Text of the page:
Saturday, September 10, 2011

Two towers, ten years

It is really weird to be in my apartment this weekend, reading textbooks and papers, and realizing how much time has past.  Not only that, but it's unnerving to think how the course of my life and the lives of all Americans have been irreversibly affected by one major event ten years ago.

I have actually been dreading this day for about eight years, which is the day I realized that September 11th, 2011 was going to be a day full of politics, where my identity American, ten years later, would still be questioned.  All throughout this August, my heart sank as I saw all the retrospectives.  It's not that I'm against remembering, against mourning those lost, against uniting as a country.  It's that I'm angry at the way that this event has been used, much like a weapon, to tear apart the country I live in and give political leverage to men and women who would see the lives of so many Americans destroyed.  And I'm not talking about terrorists.

Ten years ago, I was fourteen years old, and it was one of the first days of high school.  When the World Trade Center in New York City was struck by planes and collapsed, I was in early morning classes.  I left band class to find that there were TVs set up all around the school.  We saw the smoke and flames, but like so many people, we had no idea what was going on.  No one knew how this had happened.  No one knew why.  Even worse, no one was quite sure exactly what had even happened.  And, to make matters even worse, I remember the very, very real possibility that other cities would be targeted, including Boston.

I remember watching the news a lot for the next several weeks.  I remember that the radio that night played zero music; there were just people talking about what had happened.  One young man called in to say that his father had died in his office at the Pentagon, and that he would avenge his father's death by joining the army and destroying the people who had done this.  I remember flipping through channels one evening to find that nearly every single channel was showing a memorial concert.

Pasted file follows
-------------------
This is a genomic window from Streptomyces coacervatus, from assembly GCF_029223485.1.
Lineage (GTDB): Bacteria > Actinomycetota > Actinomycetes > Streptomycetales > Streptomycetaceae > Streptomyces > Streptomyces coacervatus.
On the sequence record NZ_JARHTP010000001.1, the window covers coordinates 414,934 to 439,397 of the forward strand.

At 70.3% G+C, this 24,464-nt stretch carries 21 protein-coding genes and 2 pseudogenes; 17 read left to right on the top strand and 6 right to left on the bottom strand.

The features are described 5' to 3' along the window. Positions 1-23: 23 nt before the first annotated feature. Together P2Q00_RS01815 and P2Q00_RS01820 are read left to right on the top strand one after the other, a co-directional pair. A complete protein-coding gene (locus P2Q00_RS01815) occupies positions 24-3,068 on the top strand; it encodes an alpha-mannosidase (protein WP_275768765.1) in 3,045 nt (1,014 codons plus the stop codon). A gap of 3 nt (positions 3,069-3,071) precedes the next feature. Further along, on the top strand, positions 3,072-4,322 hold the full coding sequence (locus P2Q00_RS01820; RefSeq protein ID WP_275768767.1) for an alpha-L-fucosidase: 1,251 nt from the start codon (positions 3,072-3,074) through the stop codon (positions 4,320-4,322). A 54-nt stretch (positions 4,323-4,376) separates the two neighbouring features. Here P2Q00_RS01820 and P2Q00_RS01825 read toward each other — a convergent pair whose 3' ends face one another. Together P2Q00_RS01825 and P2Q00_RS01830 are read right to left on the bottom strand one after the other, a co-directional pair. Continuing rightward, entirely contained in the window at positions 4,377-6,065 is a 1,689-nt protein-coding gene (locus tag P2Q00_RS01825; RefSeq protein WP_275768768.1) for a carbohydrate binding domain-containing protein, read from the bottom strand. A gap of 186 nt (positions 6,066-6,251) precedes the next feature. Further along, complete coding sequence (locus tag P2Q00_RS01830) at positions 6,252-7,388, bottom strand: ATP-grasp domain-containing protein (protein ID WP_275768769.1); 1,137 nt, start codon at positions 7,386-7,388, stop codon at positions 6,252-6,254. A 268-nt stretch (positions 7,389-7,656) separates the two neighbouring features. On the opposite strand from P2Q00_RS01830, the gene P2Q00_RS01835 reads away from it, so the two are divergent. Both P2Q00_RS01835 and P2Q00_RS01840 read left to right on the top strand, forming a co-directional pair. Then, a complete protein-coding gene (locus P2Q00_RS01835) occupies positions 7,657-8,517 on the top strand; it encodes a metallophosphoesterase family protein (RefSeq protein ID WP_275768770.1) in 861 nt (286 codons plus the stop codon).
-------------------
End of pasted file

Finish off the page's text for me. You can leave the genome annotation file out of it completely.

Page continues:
In this one horrible, terrifying day, I feel like our country was destroyed.  We have not been able to unify in the wake of tragedy.  We were not able to effectively punish the people who did this.  Instead, we're in ruins.

We have politicians who do not help us, who instead have petty arguments, abuse their power, and ignore their constituents.  These are the kinds of people who would deny healthcare to the first responders, who are dying because they were heroes.  Poorly executed and illegal wars have bled us dry financially.  These politicians, through their decisions, have killed innocents, illegally imprisoned suspects, and tortured people.  Instead of unifying our country, and standing up and defying those who hurt us, we're vilifying entire groups of the population for not being appropriately "American."  Our consumerism still permeates every facet of life.  Instead of being able to say to al-Qaeda, "You were wrong about us, and we will, as a whole, avenge the deaths of those you took from us," we have fought amongst ourselves, we have done a disservice to those who died, and we have validated the justifications in the eyes of extremists.

It's been ten years.  Ten years ago, I was a freshman in high school.  I believed I would one day be a professional flutist.  I had no sexual experience, I lived at home with my parents, and even "college" was only a distant milestone.  I had no politics, only strange feelings as I watched the coverage and mourned the loss of life and our collective sense of safety.

Ten years later, I'm a first-year again, this time in graduate school.  I haven't thought of being a professional mucisian in years, and am fulfilling my subsequent goal of becoming a scientist.  I have sexual experience, as well as a desire to be involved in sex education; I am living in my third apartment, with three roommates, far from my hometown; my parents have been divorced for several years; and college feels like a distant memory.  I am passionately political, and dismayed to see my feelings from ten years ago have been identified ... and validated.

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